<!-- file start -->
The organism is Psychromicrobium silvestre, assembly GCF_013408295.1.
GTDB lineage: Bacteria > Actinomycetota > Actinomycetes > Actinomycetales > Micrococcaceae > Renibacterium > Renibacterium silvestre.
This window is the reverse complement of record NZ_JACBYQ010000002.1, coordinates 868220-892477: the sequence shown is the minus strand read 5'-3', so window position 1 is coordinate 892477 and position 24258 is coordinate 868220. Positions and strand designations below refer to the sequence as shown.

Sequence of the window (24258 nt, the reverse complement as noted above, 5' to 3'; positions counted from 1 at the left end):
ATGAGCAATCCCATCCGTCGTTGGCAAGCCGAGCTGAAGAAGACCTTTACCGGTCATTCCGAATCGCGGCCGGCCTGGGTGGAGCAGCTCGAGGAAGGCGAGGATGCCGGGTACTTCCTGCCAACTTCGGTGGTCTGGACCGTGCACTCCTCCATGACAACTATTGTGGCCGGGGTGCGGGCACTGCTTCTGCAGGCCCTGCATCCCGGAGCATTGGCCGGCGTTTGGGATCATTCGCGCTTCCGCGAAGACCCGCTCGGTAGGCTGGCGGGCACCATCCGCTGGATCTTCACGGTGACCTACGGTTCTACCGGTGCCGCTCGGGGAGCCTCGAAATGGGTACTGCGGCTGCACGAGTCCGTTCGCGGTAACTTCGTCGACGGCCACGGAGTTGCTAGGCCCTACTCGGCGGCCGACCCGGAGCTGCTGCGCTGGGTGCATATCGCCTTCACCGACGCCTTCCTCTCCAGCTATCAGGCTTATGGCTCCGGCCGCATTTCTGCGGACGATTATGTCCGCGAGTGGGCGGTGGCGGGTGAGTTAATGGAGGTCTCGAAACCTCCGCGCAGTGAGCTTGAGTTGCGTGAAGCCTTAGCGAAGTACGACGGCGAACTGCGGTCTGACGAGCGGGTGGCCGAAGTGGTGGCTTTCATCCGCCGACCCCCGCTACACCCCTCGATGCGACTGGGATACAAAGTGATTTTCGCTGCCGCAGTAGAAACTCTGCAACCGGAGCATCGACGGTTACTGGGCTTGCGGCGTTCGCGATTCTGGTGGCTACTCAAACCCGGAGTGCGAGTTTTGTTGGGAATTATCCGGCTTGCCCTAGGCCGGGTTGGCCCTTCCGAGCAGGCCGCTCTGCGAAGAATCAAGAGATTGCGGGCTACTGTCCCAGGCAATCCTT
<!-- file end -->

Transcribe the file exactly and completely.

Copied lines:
The organism is Psychromicrobium silvestre, assembly GCF_013408295.1.
GTDB lineage: Bacteria > Actinomycetota > Actinomycetes > Actinomycetales > Micrococcaceae > Renibacterium > Renibacterium silvestre.
This window is the reverse complement of record NZ_JACBYQ010000002.1, coordinates 868220-892477: the sequence shown is the minus strand read 5'-3', so window position 1 is coordinate 892477 and position 24258 is coordinate 868220. Positions and strand designations below refer to the sequence as shown.

Sequence of the window (24258 nt, the reverse complement as noted above, 5' to 3'; positions counted from 1 at the left end):
ATGAGCAATCCCATCCGTCGTTGGCAAGCCGAGCTGAAGAAGACCTTTACCGGTCATTCCGAATCGCGGCCGGCCTGGGTGGAGCAGCTCGAGGAAGGCGAGGATGCCGGGTACTTCCTGCCAACTTCGGTGGTCTGGACCGTGCACTCCTCCATGACAACTATTGTGGCCGGGGTGCGGGCACTGCTTCTGCAGGCCCTGCATCCCGGAGCATTGGCCGGCGTTTGGGATCATTCGCGCTTCCGCGAAGACCCGCTCGGTAGGCTGGCGGGCACCATCCGCTGGATCTTCACGGTGACCTACGGTTCTACCGGTGCCGCTCGGGGAGCCTCGAAATGGGTACTGCGGCTGCACGAGTCCGTTCGCGGTAACTTCGTCGACGGCCACGGAGTTGCTAGGCCCTACTCGGCGGCCGACCCGGAGCTGCTGCGCTGGGTGCATATCGCCTTCACCGACGCCTTCCTCTCCAGCTATCAGGCTTATGGCTCCGGCCGCATTTCTGCGGACGATTATGTCCGCGAGTGGGCGGTGGCGGGTGAGTTAATGGAGGTCTCGAAACCTCCGCGCAGTGAGCTTGAGTTGCGTGAAGCCTTAGCGAAGTACGACGGCGAACTGCGGTCTGACGAGCGGGTGGCCGAAGTGGTGGCTTTCATCCGCCGACCCCCGCTACACCCCTCGATGCGACTGGGATACAAAGTGATTTTCGCTGCCGCAGTAGAAACTCTGCAACCGGAGCATCGACGGTTACTGGGCTTGCGGCGTTCGCGATTCTGGTGGCTACTCAAACCCGGAGTGCGAGTTTTGTTGGGAATTATCCGGCTTGCCCTAGGCCGGGTTGGCCCTTCCGAGCAGGCCGCTCTGCGAAGAATCAAGAGATTGCGGGCTACTGTCCCAGGCAATCCTT